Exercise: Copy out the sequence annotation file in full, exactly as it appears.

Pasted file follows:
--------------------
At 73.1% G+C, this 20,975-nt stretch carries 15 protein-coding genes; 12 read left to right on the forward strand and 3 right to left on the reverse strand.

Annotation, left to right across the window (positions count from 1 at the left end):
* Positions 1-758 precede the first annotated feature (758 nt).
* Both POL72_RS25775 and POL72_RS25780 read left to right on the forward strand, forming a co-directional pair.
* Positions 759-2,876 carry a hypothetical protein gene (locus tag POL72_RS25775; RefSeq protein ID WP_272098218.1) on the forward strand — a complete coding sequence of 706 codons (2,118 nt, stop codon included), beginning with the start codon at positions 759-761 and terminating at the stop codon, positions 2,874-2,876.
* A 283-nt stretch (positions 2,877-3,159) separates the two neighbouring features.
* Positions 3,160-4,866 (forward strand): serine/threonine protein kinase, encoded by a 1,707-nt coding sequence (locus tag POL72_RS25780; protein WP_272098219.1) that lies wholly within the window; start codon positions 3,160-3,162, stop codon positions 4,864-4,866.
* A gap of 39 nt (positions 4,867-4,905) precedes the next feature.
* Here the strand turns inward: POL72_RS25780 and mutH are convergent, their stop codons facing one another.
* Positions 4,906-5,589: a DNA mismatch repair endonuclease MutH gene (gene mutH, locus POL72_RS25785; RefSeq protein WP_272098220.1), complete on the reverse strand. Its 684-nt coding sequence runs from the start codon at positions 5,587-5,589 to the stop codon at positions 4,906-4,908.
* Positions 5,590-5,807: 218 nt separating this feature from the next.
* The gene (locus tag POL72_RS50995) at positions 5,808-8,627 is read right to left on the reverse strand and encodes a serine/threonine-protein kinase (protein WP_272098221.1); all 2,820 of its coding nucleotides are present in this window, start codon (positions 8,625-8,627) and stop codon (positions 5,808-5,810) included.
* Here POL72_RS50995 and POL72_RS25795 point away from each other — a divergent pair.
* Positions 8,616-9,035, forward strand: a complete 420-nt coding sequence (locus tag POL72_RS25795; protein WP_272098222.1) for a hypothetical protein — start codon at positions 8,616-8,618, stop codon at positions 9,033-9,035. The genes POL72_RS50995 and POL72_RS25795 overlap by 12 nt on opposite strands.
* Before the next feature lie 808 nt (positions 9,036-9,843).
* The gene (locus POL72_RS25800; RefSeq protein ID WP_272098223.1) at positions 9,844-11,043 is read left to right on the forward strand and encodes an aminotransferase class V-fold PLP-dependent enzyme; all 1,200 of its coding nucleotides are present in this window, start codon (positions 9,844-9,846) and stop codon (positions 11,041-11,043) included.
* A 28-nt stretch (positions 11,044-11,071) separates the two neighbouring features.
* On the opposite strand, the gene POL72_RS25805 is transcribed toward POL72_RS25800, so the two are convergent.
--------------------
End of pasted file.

At 73.1% G+C, this 20,975-nt stretch carries 15 protein-coding genes; 12 read left to right on the forward strand and 3 right to left on the reverse strand.

Annotation, left to right across the window (positions count from 1 at the left end):
* Positions 1-758 precede the first annotated feature (758 nt).
* Both POL72_RS25775 and POL72_RS25780 read left to right on the forward strand, forming a co-directional pair.
* Positions 759-2,876 carry a hypothetical protein gene (locus tag POL72_RS25775; RefSeq protein ID WP_272098218.1) on the forward strand — a complete coding sequence of 706 codons (2,118 nt, stop codon included), beginning with the start codon at positions 759-761 and terminating at the stop codon, positions 2,874-2,876.
* A 283-nt stretch (positions 2,877-3,159) separates the two neighbouring features.
* Positions 3,160-4,866 (forward strand): serine/threonine protein kinase, encoded by a 1,707-nt coding sequence (locus tag POL72_RS25780; protein WP_272098219.1) that lies wholly within the window; start codon positions 3,160-3,162, stop codon positions 4,864-4,866.
* A gap of 39 nt (positions 4,867-4,905) precedes the next feature.
* Here the strand turns inward: POL72_RS25780 and mutH are convergent, their stop codons facing one another.
* Positions 4,906-5,589: a DNA mismatch repair endonuclease MutH gene (gene mutH, locus POL72_RS25785; RefSeq protein WP_272098220.1), complete on the reverse strand. Its 684-nt coding sequence runs from the start codon at positions 5,587-5,589 to the stop codon at positions 4,906-4,908.
* Positions 5,590-5,807: 218 nt separating this feature from the next.
* The gene (locus tag POL72_RS50995) at positions 5,808-8,627 is read right to left on the reverse strand and encodes a serine/threonine-protein kinase (protein WP_272098221.1); all 2,820 of its coding nucleotides are present in this window, start codon (positions 8,625-8,627) and stop codon (positions 5,808-5,810) included.
* Here POL72_RS50995 and POL72_RS25795 point away from each other — a divergent pair.
* Positions 8,616-9,035, forward strand: a complete 420-nt coding sequence (locus tag POL72_RS25795; protein WP_272098222.1) for a hypothetical protein — start codon at positions 8,616-8,618, stop codon at positions 9,033-9,035. The genes POL72_RS50995 and POL72_RS25795 overlap by 12 nt on opposite strands.
* Before the next feature lie 808 nt (positions 9,036-9,843).
* The gene (locus POL72_RS25800; RefSeq protein ID WP_272098223.1) at positions 9,844-11,043 is read left to right on the forward strand and encodes an aminotransferase class V-fold PLP-dependent enzyme; all 1,200 of its coding nucleotides are present in this window, start codon (positions 9,844-9,846) and stop codon (positions 11,041-11,043) included.
* A 28-nt stretch (positions 11,044-11,071) separates the two neighbouring features.
* On the opposite strand, the gene POL72_RS25805 is transcribed toward POL72_RS25800, so the two are convergent.